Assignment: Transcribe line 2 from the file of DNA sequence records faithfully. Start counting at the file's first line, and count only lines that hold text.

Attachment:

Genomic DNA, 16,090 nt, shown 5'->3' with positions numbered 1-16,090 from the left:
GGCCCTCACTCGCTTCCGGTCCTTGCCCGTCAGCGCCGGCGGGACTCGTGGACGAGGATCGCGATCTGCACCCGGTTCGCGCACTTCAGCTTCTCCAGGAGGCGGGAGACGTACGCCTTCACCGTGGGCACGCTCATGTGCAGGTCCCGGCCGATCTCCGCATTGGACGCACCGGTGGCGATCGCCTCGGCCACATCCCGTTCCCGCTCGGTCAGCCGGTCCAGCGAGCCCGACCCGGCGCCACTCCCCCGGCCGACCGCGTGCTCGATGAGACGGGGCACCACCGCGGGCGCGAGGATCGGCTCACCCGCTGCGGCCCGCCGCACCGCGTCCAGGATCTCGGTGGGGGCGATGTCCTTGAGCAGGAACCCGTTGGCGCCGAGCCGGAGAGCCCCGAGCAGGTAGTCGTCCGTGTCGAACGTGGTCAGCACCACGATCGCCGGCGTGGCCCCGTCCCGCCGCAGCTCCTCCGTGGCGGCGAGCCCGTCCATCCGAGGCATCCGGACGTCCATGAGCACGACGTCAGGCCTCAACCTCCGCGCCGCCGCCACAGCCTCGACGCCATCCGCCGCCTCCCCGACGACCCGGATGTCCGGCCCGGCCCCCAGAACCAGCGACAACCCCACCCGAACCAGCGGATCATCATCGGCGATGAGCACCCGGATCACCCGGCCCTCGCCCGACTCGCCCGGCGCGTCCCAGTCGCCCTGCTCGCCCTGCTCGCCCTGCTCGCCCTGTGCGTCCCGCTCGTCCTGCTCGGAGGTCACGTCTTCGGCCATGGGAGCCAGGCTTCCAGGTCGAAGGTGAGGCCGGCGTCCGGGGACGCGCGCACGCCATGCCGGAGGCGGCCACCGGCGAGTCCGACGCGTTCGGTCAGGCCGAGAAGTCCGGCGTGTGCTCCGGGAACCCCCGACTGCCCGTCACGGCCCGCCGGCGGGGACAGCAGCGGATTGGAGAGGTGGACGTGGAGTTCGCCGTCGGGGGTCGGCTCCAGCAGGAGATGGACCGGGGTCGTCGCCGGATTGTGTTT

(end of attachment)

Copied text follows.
GGCCCTCACTCGCTTCCGGTCCTTGCCCGTCAGCGCCGGCGGGACTCGTGGACGAGGATCGCGATCTGCACCCGGTTCGCGCACTTCAGCTTCTCCAGGAGGCGGGAGACGTACGCCTTCACCGTGGGCACGCTCATGTGCAGGTCCCGGCCGATCTCCGCATTGGACGCACCGGTGGCGATCGCCTCGGCCACATCCCGTTCCCGCTCGGTCAGCCGGTCCAGCGAGCCCGACCCGGCGCCACTCCCCCGGCCGACCGCGTGCTCGATGAGACGGGGCACCACCGCGGGCGCGAGGATCGGCTCACCCGCTGCGGCCCGCCGCACCGCGTCCAGGATCTCGGTGGGGGCGATGTCCTTGAGCAGGAACCCGTTGGCGCCGAGCCGGAGAGCCCCGAGCAGGTAGTCGTCCGTGTCGAACGTGGTCAGCACCACGATCGCCGGCGTGGCCCCGTCCCGCCGCAGCTCCTCCGTGGCGGCGAGCCCGTCCATCCGAGGCATCCGGACGTCCATGAGCACGACGTCAGGCCTCAACCTCCGCGCCGCCGCCACAGCCTCGACGCCATCCGCCGCCTCCCCGACGACCCGGATGTCCGGCCCGGCCCCCAGAACCAGCGACAACCCCACCCGAACCAGCGGATCATCATCGGCGATGAGCACCCGGATCACCCGGCCCTCGCCCGACTCGCCCGGCGCGTCCCAGTCGCCCTGCTCGCCCTGCTCGCCCTGCTCGCCCTGTGCGTCCCGCTCGTCCTGCTCGGAGGTCACGTCTTCGGCCATGGGAGCCAGGCTTCCAGGTCGAAGGTGAGGCCGGCGTCCGGGGACGCGCGCACGCCATGCCGGAGGCGGCCACCGGCGAGTCCGACGCGTTCGGTCAGGCCGAGAAGTCCGGCGTGTGCTCCGGGAACCCCCGACTGCCCGTCACGGCCCGCCGGCGGGGACAGCAGCGGATTGGAGAGGTGGACGTGGAGTTCGCCGTCGGGGGTCGGCTCCAGCAGGAGATGGACCGGGGTCGTCGCCGGATTGTGTTT